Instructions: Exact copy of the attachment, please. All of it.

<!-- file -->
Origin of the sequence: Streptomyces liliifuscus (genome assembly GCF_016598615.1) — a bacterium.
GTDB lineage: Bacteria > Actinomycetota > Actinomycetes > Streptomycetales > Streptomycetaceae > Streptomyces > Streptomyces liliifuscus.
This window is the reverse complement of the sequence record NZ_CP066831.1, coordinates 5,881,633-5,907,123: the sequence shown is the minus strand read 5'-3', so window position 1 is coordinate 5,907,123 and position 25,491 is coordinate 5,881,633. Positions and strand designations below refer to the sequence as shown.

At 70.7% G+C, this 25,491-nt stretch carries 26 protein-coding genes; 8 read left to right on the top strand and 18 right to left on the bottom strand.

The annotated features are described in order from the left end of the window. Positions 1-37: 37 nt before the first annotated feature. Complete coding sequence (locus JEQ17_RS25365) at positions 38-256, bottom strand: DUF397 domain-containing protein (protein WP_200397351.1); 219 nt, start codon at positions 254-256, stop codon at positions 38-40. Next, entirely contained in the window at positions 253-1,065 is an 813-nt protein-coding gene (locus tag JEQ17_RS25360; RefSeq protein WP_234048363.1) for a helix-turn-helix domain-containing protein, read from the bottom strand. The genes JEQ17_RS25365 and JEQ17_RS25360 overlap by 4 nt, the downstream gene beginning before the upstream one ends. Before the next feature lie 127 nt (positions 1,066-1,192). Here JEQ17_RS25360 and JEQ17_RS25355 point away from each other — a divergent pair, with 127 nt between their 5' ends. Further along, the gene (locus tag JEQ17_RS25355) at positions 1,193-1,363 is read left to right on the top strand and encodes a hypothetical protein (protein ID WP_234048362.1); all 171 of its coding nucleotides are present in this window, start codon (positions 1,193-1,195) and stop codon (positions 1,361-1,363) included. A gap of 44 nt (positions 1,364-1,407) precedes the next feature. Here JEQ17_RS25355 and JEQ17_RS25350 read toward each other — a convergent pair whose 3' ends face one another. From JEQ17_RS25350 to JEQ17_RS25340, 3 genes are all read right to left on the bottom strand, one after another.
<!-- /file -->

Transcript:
Origin of the sequence: Streptomyces liliifuscus (genome assembly GCF_016598615.1) — a bacterium.
GTDB lineage: Bacteria > Actinomycetota > Actinomycetes > Streptomycetales > Streptomycetaceae > Streptomyces > Streptomyces liliifuscus.
This window is the reverse complement of the sequence record NZ_CP066831.1, coordinates 5,881,633-5,907,123: the sequence shown is the minus strand read 5'-3', so window position 1 is coordinate 5,907,123 and position 25,491 is coordinate 5,881,633. Positions and strand designations below refer to the sequence as shown.

At 70.7% G+C, this 25,491-nt stretch carries 26 protein-coding genes; 8 read left to right on the top strand and 18 right to left on the bottom strand.

The annotated features are described in order from the left end of the window. Positions 1-37: 37 nt before the first annotated feature. Complete coding sequence (locus JEQ17_RS25365) at positions 38-256, bottom strand: DUF397 domain-containing protein (protein WP_200397351.1); 219 nt, start codon at positions 254-256, stop codon at positions 38-40. Next, entirely contained in the window at positions 253-1,065 is an 813-nt protein-coding gene (locus tag JEQ17_RS25360; RefSeq protein WP_234048363.1) for a helix-turn-helix domain-containing protein, read from the bottom strand. The genes JEQ17_RS25365 and JEQ17_RS25360 overlap by 4 nt, the downstream gene beginning before the upstream one ends. Before the next feature lie 127 nt (positions 1,066-1,192). Here JEQ17_RS25360 and JEQ17_RS25355 point away from each other — a divergent pair, with 127 nt between their 5' ends. Further along, the gene (locus tag JEQ17_RS25355) at positions 1,193-1,363 is read left to right on the top strand and encodes a hypothetical protein (protein ID WP_234048362.1); all 171 of its coding nucleotides are present in this window, start codon (positions 1,193-1,195) and stop codon (positions 1,361-1,363) included. A gap of 44 nt (positions 1,364-1,407) precedes the next feature. Here JEQ17_RS25355 and JEQ17_RS25350 read toward each other — a convergent pair whose 3' ends face one another. From JEQ17_RS25350 to JEQ17_RS25340, 3 genes are all read right to left on the bottom strand, one after another.